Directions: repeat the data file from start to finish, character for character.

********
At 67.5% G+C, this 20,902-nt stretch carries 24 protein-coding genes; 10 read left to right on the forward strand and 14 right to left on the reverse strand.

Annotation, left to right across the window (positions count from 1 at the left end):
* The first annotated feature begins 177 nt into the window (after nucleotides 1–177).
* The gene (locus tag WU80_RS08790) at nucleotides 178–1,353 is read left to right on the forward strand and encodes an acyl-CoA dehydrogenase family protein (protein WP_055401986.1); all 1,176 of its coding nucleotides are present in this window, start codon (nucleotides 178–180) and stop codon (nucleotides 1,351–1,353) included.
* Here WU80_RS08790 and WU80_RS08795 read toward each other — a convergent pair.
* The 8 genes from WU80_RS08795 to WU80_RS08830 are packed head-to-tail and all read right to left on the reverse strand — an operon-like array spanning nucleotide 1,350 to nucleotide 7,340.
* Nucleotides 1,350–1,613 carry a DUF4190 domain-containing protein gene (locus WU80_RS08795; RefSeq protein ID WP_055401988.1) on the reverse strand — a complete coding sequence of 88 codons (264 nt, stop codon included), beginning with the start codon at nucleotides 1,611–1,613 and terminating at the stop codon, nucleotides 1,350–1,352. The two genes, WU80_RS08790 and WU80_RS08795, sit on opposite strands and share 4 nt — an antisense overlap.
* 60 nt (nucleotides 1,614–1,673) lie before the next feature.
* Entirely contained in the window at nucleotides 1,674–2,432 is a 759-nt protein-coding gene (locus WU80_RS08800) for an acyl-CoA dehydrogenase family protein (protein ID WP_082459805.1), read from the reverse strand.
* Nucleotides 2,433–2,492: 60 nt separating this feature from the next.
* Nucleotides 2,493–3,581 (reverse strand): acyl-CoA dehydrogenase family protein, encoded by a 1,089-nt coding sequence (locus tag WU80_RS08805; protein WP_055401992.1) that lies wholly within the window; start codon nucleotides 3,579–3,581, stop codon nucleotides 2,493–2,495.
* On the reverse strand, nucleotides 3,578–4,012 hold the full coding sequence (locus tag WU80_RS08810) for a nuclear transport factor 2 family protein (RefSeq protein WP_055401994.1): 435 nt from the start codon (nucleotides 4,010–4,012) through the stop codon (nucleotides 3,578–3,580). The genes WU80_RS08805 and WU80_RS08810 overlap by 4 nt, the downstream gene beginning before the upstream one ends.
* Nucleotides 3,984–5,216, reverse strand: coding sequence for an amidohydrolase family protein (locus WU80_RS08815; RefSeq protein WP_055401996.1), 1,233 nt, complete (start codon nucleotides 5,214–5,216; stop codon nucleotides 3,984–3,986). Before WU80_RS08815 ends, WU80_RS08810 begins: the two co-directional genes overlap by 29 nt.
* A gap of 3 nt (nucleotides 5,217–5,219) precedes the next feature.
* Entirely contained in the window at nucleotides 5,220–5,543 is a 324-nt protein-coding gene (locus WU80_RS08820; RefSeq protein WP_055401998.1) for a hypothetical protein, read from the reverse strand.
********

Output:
At 67.5% G+C, this 20,902-nt stretch carries 24 protein-coding genes; 10 read left to right on the forward strand and 14 right to left on the reverse strand.

Annotation, left to right across the window (positions count from 1 at the left end):
* The first annotated feature begins 177 nt into the window (after nucleotides 1–177).
* The gene (locus tag WU80_RS08790) at nucleotides 178–1,353 is read left to right on the forward strand and encodes an acyl-CoA dehydrogenase family protein (protein WP_055401986.1); all 1,176 of its coding nucleotides are present in this window, start codon (nucleotides 178–180) and stop codon (nucleotides 1,351–1,353) included.
* Here WU80_RS08790 and WU80_RS08795 read toward each other — a convergent pair.
* The 8 genes from WU80_RS08795 to WU80_RS08830 are packed head-to-tail and all read right to left on the reverse strand — an operon-like array spanning nucleotide 1,350 to nucleotide 7,340.
* Nucleotides 1,350–1,613 carry a DUF4190 domain-containing protein gene (locus WU80_RS08795; RefSeq protein ID WP_055401988.1) on the reverse strand — a complete coding sequence of 88 codons (264 nt, stop codon included), beginning with the start codon at nucleotides 1,611–1,613 and terminating at the stop codon, nucleotides 1,350–1,352. The two genes, WU80_RS08790 and WU80_RS08795, sit on opposite strands and share 4 nt — an antisense overlap.
* 60 nt (nucleotides 1,614–1,673) lie before the next feature.
* Entirely contained in the window at nucleotides 1,674–2,432 is a 759-nt protein-coding gene (locus WU80_RS08800) for an acyl-CoA dehydrogenase family protein (protein ID WP_082459805.1), read from the reverse strand.
* Nucleotides 2,433–2,492: 60 nt separating this feature from the next.
* Nucleotides 2,493–3,581 (reverse strand): acyl-CoA dehydrogenase family protein, encoded by a 1,089-nt coding sequence (locus tag WU80_RS08805; protein WP_055401992.1) that lies wholly within the window; start codon nucleotides 3,579–3,581, stop codon nucleotides 2,493–2,495.
* On the reverse strand, nucleotides 3,578–4,012 hold the full coding sequence (locus tag WU80_RS08810) for a nuclear transport factor 2 family protein (RefSeq protein WP_055401994.1): 435 nt from the start codon (nucleotides 4,010–4,012) through the stop codon (nucleotides 3,578–3,580). The genes WU80_RS08805 and WU80_RS08810 overlap by 4 nt, the downstream gene beginning before the upstream one ends.
* Nucleotides 3,984–5,216, reverse strand: coding sequence for an amidohydrolase family protein (locus WU80_RS08815; RefSeq protein WP_055401996.1), 1,233 nt, complete (start codon nucleotides 5,214–5,216; stop codon nucleotides 3,984–3,986). Before WU80_RS08815 ends, WU80_RS08810 begins: the two co-directional genes overlap by 29 nt.
* A gap of 3 nt (nucleotides 5,217–5,219) precedes the next feature.
* Entirely contained in the window at nucleotides 5,220–5,543 is a 324-nt protein-coding gene (locus WU80_RS08820; RefSeq protein WP_055401998.1) for a hypothetical protein, read from the reverse strand.